Paging Dr Mann – emergency at Alaska Uni! Scientists are using real data! We need a hockey stick real fast!

There, that will fix those pesky data freaks.

roaddog
November 11, 2021 4:26 am

I’m sure Greta can explain it.

fretslider
Reply to  roaddog
November 11, 2021 4:38 am

These days her retort is usually stick it up your fundament

leowaj
Reply to  fretslider
November 11, 2021 5:36 am

Or, “blah blah blah”. A bit more appropriate from the brain of a child.

Editor
November 11, 2021 6:03 am

Congratulations to all involved. It just shows that we don’t know everything as some of our post modern climate scientists seem to believe

tonyb

Steve Case
November 11, 2021 6:18 am

Conde had actually seen the wind stalling in data at various times since the late 1990s when he began studying the impact of auroral displays on thermospheric winds above Alaska.
______________________________________

If the media reports on this the headline will be will be:

     “Wind stalling above Alaska since the late 1990s” study says.
     Climate Change suspected culprit.

James Bull
November 11, 2021 6:31 am

It’s good to see that it’s still possible to do real science at some universities.
Well done to those involved Rajan Itani for his hard work and Mark Conde for giving him the chance to do the research.

James Bull

MarkW
November 11, 2021 7:29 am

As the environmentalists keep reminding us, everything effects everything.
I wouldn’t assume that these changes in upper atmosphere wind velocity have no impact on the rest of the atmosphere.
That conclusion will have to wait for further research.

noaaprogrammer
Reply to  MarkW
November 11, 2021 9:00 pm

Are there lots of butterflies in Alaska’s upper atmosphere? … you get the drift …

mwhite
Reply to  mwhite
November 11, 2021 9:56 am
Vuk
November 11, 2021 10:01 am

“Conde and Itani were studying the upper thermosphere, the region of atmosphere above 90 miles altitude”

In polar regions this is polar vortex area of activities.
I looked at it number of times and found following factors are at play (at the time of polar winter when stratosphere cools i.e. there is no sunlight impact):
– Explosive volcanic activity sending plumes of microparticles to stratosphere i.e above 10km (SS is at low altitude at poles) from high latitudes volcanos.
– major solar storm whereby charged particles on impact charge products of volcanic eruptions.
– density of atmosphere at high latitudes is very low, approaching vacuum, so volcanic particles represent majority of the mass.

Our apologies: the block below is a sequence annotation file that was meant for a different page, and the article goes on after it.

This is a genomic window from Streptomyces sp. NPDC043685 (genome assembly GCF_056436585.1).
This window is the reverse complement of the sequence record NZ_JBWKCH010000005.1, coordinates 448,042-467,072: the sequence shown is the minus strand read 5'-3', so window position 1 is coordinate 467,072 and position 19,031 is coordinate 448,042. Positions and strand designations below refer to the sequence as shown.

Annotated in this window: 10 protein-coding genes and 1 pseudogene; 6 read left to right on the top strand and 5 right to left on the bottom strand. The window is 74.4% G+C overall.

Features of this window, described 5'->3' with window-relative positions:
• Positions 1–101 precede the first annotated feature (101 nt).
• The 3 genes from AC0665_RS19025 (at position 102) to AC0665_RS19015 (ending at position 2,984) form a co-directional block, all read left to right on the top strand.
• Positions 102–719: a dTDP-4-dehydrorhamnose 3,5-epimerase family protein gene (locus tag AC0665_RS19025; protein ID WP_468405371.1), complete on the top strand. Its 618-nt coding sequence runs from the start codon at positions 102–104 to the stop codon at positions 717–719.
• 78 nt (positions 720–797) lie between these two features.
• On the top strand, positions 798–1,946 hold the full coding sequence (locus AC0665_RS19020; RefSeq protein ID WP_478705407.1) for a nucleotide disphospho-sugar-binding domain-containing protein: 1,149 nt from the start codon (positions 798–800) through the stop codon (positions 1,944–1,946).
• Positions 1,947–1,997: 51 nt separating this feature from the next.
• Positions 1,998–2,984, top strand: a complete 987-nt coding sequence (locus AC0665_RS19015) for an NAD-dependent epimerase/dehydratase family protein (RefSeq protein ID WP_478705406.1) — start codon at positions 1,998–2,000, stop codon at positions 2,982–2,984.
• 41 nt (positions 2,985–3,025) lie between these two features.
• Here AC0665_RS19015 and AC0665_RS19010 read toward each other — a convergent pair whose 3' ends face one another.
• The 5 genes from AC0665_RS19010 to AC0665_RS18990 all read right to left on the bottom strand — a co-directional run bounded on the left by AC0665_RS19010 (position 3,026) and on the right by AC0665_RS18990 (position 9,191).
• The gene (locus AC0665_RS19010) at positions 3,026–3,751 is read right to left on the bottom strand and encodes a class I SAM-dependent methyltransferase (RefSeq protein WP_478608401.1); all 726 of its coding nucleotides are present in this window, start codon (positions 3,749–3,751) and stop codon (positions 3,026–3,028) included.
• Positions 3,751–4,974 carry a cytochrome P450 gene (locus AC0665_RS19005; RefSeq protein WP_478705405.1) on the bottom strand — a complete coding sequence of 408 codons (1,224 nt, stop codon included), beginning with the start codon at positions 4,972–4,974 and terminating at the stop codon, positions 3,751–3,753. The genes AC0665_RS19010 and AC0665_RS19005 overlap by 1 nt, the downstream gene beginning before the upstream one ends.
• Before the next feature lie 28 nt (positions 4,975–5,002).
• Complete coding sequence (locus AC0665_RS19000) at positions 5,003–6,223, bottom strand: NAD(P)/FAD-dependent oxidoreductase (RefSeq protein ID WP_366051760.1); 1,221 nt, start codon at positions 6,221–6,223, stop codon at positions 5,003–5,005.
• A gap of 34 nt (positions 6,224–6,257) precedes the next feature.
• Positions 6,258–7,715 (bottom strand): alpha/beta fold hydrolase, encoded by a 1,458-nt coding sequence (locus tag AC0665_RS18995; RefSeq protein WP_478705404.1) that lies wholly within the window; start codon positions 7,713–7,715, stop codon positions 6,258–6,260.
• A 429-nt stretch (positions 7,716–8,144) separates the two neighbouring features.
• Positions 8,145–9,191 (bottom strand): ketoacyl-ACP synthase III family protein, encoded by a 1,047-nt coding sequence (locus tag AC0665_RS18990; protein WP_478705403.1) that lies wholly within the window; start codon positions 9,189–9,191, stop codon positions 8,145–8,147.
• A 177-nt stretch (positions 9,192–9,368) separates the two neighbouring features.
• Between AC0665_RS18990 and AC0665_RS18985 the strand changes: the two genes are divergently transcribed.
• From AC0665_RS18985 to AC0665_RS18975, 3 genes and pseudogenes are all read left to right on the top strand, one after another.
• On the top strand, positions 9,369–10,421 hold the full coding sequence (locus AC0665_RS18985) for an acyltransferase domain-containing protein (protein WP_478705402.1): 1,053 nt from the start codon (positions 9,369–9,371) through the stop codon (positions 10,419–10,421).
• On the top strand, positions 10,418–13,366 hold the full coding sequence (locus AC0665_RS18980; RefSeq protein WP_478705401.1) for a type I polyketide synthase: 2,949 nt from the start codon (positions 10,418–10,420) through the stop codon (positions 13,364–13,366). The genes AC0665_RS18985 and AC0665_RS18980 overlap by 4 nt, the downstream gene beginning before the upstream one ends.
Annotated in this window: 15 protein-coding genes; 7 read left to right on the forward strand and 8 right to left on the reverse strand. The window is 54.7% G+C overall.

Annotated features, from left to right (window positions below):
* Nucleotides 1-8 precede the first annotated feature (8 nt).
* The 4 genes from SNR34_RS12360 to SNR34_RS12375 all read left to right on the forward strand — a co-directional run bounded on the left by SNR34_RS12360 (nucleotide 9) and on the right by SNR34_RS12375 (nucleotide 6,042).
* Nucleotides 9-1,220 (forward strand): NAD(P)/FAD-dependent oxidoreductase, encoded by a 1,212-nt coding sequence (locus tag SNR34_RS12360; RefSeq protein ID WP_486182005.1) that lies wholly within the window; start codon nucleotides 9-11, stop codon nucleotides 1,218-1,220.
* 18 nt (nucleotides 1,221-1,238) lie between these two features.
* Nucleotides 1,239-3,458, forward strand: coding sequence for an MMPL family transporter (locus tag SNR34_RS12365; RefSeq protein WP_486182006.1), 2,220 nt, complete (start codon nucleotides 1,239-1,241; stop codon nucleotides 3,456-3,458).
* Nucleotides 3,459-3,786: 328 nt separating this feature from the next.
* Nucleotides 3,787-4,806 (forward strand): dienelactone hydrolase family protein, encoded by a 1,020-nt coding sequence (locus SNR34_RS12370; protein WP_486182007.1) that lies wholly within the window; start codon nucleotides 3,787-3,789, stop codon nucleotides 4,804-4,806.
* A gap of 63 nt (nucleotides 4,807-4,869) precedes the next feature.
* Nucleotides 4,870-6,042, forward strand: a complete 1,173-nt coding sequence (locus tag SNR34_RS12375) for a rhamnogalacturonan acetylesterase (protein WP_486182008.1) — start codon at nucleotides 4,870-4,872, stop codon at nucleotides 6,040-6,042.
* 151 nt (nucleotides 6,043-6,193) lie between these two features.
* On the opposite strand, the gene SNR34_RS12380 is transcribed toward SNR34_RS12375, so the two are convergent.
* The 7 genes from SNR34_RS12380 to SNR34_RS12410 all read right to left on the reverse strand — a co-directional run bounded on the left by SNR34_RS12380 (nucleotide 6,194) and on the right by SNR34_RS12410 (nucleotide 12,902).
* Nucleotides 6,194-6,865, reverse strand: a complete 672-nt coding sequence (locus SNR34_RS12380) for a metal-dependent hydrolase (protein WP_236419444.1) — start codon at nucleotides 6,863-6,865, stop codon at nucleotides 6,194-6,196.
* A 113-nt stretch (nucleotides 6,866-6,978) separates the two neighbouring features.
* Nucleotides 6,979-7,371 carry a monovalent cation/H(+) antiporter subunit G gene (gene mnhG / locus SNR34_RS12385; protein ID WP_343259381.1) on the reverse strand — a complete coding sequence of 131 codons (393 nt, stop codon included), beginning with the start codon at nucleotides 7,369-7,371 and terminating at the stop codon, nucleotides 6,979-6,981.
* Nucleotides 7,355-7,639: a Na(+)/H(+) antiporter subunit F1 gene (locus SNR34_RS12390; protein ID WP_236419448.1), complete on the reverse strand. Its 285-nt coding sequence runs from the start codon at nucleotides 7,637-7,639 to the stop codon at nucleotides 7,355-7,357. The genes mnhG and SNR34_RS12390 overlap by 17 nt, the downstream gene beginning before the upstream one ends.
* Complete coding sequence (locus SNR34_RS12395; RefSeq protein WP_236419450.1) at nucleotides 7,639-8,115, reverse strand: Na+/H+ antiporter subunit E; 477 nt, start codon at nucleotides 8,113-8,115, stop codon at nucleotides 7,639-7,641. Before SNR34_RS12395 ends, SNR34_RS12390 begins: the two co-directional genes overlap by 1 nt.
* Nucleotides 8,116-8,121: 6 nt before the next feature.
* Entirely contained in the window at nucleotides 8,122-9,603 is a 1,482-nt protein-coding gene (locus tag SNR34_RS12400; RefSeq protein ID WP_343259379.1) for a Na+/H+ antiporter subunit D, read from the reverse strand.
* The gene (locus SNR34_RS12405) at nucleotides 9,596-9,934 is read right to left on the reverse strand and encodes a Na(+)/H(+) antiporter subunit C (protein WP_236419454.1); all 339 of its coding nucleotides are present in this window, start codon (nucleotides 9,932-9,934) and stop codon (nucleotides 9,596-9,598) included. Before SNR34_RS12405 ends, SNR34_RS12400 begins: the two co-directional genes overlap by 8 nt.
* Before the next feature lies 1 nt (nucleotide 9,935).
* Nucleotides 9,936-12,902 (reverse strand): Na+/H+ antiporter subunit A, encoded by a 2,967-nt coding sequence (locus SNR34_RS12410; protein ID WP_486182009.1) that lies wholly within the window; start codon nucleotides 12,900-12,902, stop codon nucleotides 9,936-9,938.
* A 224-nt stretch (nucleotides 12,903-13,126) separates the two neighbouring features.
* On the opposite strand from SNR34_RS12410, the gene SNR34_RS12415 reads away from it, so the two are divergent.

– Major solar storms charging atmospheric particles on impact.
– Charged particles are accelerated by Earth’s magnetic field, but since the field is bifurcated (two ‘poles’, one near Hudson bay and the other in Central Siberia) vortex tends to split in two minor vortexes which in the areas of near equidistance come to conflict (moving in opposite directions) and large part of original vortex comes to standstill.
– Since strong polar vortex tightly controls polar jet stream, now very much weakened vortex looses it’s impact and jet stream moves from strong circular to a weak meridional flow, which often stalls for prolonged period of time over cooler continental masses (remember this happens in the winter months) bringing severe winters to North America and N Europe.
Apologies for possible errors, typed on hend held device.

Tom Abbott
Reply to  Vuk
November 11, 2021 2:52 pm

That makes sense. Can it be that simple?

A bifurcated vortex, and the two minor vortexes rotate opposite of each other, which causes a slowdown of the jet stream when they interact and causes a switch from circular jet stream flow to meridional jet stream flow.

Vuk
Reply to  Tom Abbott
November 12, 2021 3:07 am

It might be, provided two other conditions existing:
a) recent explosive volcanic eruption (Alaska, Aleuti, Kamchatka or Island)
b) medium to strong solar CME (proton shower ionising stratospheric content)
But that would mean that solar activity in combination with volcanic eruptions affects winter weather and in the long term, as a consequence, the N. Hemisphere’s climate; that wouldn’t do, far easier to blame CO2.

Tom Abbott
Reply to  Vuk
November 14, 2021 3:58 am

How does this work on the South Pole?

The magnetic field is not split at the South Pole, so is the jet stream there slowed like those at the North Pole?

I haven’t really studied the South Pole jet streams much so I’m not sure if they push towards the equator the way they do in the northern hemisphere or not.

Doonman
November 11, 2021 10:24 am

It really should continue and spill out just like the models say.

But it doesn’t and the new paper confirms that with observed measurement.

That means all the models are wrong. And when all the models are wrong, they are not fit for purpose.

markl
November 11, 2021 10:40 am